COVID-19 information and resources for JHU
Nobel laureates speak at a press conference in Stockholm

Image credit: Will Kirk / Johns Hopkins University

Nobel Week

An uncommon path yields beautiful discoveries

Gregg Semenza, William B. Kaelin, and Sir Peter J. Ratcliffe, winners of the 2019 Nobel Prize in physiology or medicine, discuss their award-winning findings and the importance of inspiring a new generation of researchers

STOCKHOLM—On their first full day of activities for the 2019 Nobel Week, Johns Hopkins physician-scientist Gregg Semenza and his two fellow laureates in physiology or medicine, William B. Kaelin and Sir Peter J. Ratcliffe, held a joint news conference that was equal parts celebratory, serious, and lighthearted. The conference was fittingly held at the Nobel Forum, home of the Nobel Assembly at the Karolinska Institutet, the body that awards the Nobel Prize in this category.

More than 60 local and international journalists attended the afternoon event, including 25 members of the National Society of High School Scholars, academically gifted high school and college students from around the globe who applied for the highly-selective honor of taking part in Nobel Week activities, including next week's awards ceremony.

The moderator was Thomas Perlmann, the Secretary-General for the Nobel Assembly and Nobel Committee and the individual who has the honor delivering the life-altering news to Nobel winners when they are selected to receive the prize.

Semenza speaks at a press conference

Image caption: During a press conference Friday, Semenza joined Kaelin and Ratcliffe to discuss their award-winning discoveries. Read more about the press conference.

Image credit: Will Kirk / Johns Hopkins University

In his opening remarks, Perlmann noted the unusual nature of three physician-scientists winning a prize that had recently gone to purely research scientists. All three on the panel acknowledged the pressures that pull physician-scientists toward one of those roles, to the possible detriment of the other. They said they hoped their success would serve as encouragement for others who choose this career path.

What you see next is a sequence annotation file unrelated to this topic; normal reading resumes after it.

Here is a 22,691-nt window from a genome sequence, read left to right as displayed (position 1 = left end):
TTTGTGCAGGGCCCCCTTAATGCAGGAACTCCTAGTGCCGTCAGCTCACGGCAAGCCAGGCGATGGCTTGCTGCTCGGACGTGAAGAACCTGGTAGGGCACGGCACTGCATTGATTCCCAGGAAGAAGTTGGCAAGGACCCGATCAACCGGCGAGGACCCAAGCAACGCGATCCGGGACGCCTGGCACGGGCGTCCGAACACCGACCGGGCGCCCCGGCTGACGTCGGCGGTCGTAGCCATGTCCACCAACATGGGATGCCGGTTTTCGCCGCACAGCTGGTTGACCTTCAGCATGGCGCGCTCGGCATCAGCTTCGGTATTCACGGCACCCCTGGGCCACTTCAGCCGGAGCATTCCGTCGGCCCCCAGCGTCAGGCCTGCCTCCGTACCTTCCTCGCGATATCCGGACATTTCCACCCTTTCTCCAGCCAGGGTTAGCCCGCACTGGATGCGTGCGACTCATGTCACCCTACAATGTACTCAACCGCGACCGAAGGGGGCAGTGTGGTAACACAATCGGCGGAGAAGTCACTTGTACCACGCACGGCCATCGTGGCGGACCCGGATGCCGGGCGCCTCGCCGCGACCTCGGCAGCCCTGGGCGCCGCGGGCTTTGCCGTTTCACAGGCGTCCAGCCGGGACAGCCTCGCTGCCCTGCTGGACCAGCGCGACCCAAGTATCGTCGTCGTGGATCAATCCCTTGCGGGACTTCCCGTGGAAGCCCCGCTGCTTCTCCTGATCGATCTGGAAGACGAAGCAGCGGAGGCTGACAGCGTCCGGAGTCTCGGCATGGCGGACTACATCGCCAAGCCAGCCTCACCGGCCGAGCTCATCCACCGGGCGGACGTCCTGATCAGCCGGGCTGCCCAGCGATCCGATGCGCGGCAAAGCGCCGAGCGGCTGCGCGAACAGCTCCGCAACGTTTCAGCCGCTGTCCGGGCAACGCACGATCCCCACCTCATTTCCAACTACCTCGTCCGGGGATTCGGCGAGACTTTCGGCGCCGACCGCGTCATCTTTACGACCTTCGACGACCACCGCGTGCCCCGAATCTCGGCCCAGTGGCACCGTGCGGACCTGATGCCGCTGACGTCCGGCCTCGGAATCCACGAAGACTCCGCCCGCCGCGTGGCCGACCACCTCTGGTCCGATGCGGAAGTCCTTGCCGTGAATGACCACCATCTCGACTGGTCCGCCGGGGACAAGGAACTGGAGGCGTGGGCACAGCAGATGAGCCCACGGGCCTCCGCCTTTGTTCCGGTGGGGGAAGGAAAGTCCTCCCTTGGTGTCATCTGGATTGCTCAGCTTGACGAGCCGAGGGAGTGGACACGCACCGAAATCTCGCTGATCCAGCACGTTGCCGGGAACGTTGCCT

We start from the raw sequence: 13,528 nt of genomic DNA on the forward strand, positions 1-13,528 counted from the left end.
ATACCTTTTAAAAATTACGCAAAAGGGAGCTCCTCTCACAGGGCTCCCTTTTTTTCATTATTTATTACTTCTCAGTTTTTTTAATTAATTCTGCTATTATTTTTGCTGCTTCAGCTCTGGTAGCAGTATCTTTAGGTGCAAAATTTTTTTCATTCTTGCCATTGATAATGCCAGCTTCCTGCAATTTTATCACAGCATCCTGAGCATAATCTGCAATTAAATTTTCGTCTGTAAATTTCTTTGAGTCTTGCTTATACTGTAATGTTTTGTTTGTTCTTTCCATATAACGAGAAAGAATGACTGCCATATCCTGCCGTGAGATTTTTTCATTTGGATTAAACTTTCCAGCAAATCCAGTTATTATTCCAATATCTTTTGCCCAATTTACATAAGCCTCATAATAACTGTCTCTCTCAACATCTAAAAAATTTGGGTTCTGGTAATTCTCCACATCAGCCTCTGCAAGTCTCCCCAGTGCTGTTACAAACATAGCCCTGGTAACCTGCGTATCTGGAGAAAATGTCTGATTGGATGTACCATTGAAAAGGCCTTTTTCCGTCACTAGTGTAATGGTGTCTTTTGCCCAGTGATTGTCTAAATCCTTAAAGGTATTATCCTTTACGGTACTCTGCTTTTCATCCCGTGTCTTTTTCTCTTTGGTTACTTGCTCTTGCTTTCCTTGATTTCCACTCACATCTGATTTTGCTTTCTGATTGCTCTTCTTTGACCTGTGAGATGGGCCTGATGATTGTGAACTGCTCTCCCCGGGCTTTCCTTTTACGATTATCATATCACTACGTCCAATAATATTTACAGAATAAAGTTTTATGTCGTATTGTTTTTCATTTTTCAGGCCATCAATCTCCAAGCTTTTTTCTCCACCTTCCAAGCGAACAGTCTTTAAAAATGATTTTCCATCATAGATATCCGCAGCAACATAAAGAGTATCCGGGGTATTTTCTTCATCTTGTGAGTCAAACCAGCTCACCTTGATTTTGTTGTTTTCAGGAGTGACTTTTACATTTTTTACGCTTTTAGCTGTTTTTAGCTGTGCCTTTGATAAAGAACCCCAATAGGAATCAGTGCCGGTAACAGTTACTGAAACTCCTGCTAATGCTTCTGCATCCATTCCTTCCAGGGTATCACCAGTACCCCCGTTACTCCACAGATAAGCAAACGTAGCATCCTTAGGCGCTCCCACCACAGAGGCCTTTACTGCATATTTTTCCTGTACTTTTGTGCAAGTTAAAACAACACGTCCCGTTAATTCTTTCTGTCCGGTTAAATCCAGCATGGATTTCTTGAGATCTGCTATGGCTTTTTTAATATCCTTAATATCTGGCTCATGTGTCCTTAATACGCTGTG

Sketch of Gregg Semenza and other Nobel Prize winners
Complete coverage
Nobel Week in Stockholm

As Johns Hopkins physician-scientist Gregg Semenza travels to Stockholm to accept his Nobel Prize, the Hub takes readers along for the journey, from his arrival in Sweden to his Nobel lecture to the grand Nobel Award ceremony and banquet

On the joint award for the discovery of how cells sense and adapt to oxygen availability, one reporter asked what made this particular breakthrough so momentous and deserving of a Nobel Prize. Kaelin, who completed his specialist training in internal medicine and oncology at Johns Hopkins before becoming a professor of medicine at Harvard University and researcher at the Dana-Farber Cancer Institute, called it a beautiful puzzle that needed to be solved. He said they were fortunate to be the ones to piece it together.

"All three of us, as we got deeper and deeper into our work, felt that we were on to something important," Kaelin said.

Semenza, too, remarked on the beauty of discovery and the scientific process of connecting the dots from the most fundamental molecular aspects—such as understanding the changes of oxygen levels in cells—to clinical conditions like cardiovascular disease and cancer.

Video credit: Len Turner and Dave Schmelick

"For a physician-scientist, this was really a dream project," said Semenza, the C. Michael Armstrong Professor of Medicine at the Johns Hopkins School of Medicine.

Ratcliffe wryly added, "Well, I, of course, agree that the committee got it right," he said, drawing a round of laughter. "My horse racing friends tell me that we weren't contenders, and we were running on the outside, not where you want to be. So it's very fortunate that the Nobel Prize Committee doesn't pay attention to bookmaker's odds."

As to how this prize has changed their lives and what it now allows them to do, Ratcliffe said in one sense he expects them all to carry on with their science in the same way, but added he now feels an increased responsibility to champion science.

Photos from Stockholm

For Semenza, the award also carries a new responsibility: giving science its deserved moment in the spotlight. "It's a time to tell the general public how basic science discoveries lead to changes in medicine that lead to better lives for everyone," he said. He added that he felt a renewed sense of the importance of inspiring young researchers, realizing that many award-winning discoveries are made by people early on in their scientific careers and that only later is the significance of their discoveries understood.

Semenza underscored the importance of science education and the role teachers play in fostering an interest in science.

"This was my own personal experience," he said, "and I think at least in the United States, teachers should be more highly regarded, and better compensated because they play such an important role in society."

After the news conference, the laureates met with some reporters for one-on-one interviews, while attempting to adhere to their tight schedules. Following his final interview, Semenza was beckoned by some of the National Society of High School Scholars members to pose for a photo. As he walked toward them, other students rushed to cram in for a full group shot, a moment destined to live in many of their Instagram feeds and one that perhaps will inspire a future Nobel Prize winner.